Methods: Racially diverse middle and high school students in the Midwest (n = 3,549) were surveyed at four time points from Spring 2008 to Spring 2013. A latent class analysis was used to identify classes of individuals according to endorsement of traditional and cyber bullying and sexual harassment perpetration items in high school. Using multinomial logistic regression models, we then assessed late middle school predictors of class membership across different levels of the social ecology based on participants’ perceptions.
Results: Four classes were identified: (1) low all (n=1,261); (2) traditional bullying perpetration (n=604); (3) traditional and cyber bullying perpetration (n=450); and (4) high all, consisting of traditional and cyber bullying and sexual harassment perpetration (n=227). Preliminary results suggest that students with higher levels of anger, pornographic exposure, and traditional masculinity (individual level), and lower levels of social support and parental monitoring (relational level) had increased odds of being in the high all class when compared to the other classes. Surprisingly, higher levels of self-esteem and empathy (individual level) and school belonging (community level) also were associated with increased odds of being in the high all class.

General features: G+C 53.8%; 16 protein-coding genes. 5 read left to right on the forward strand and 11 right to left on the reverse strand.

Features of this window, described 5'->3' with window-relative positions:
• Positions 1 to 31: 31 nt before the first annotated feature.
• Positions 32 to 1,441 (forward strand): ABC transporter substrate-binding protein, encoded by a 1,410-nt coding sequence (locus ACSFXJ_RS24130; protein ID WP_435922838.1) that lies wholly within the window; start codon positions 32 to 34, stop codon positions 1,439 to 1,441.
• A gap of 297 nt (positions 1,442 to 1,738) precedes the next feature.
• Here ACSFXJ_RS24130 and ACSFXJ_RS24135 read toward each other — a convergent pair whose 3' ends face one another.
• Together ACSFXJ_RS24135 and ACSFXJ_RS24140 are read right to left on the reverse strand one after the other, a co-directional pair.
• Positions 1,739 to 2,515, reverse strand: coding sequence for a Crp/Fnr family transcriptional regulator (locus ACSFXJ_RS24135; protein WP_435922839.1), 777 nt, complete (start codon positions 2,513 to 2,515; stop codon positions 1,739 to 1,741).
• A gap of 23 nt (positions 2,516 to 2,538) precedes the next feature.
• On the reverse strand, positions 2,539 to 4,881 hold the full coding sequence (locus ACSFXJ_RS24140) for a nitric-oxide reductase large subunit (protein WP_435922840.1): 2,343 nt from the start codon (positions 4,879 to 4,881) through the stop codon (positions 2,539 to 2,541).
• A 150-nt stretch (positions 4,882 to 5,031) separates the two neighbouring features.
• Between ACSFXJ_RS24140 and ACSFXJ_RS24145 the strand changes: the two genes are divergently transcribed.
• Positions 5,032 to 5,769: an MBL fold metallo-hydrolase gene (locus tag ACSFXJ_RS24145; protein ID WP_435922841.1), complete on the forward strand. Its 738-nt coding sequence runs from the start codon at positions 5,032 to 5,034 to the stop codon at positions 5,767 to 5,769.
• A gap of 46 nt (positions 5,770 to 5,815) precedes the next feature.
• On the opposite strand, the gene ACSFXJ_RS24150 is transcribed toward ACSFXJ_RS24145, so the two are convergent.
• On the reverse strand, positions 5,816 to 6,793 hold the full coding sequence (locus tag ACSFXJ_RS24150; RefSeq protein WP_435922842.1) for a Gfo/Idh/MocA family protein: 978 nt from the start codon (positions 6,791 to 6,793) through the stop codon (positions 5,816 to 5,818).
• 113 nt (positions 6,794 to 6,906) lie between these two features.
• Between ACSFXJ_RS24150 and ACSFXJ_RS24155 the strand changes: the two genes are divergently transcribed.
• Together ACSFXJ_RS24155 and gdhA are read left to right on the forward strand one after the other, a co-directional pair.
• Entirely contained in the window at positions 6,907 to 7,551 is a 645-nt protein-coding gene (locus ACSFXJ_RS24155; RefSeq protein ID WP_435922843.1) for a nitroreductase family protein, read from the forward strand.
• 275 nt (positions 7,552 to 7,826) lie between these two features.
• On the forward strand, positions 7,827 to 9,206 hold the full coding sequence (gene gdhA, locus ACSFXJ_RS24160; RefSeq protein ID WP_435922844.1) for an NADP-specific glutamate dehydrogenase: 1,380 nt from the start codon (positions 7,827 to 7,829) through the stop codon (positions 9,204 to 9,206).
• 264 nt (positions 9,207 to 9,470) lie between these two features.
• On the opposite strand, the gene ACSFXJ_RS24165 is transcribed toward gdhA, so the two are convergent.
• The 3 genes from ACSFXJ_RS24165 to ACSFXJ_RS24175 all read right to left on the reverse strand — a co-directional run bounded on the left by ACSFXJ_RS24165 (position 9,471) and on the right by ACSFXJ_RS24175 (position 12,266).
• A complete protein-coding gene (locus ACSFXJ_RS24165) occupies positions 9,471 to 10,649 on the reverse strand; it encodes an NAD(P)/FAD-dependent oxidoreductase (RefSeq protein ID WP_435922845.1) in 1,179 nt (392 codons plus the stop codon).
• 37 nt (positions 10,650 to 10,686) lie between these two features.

Conclusions: While half of students reported low levels of bullying and sexual harassment, a high-risk group of perpetrators emerged with more associated risk factors in middle school. Interestingly, not all of the protective factors assessed were in the expected direction and this presentation will expand on these findings. Overall, findings suggest that prevention efforts may want to consider addressing both forms of aggression within traditional and online contexts early in adolescence using a multi-level approach across the social ecology.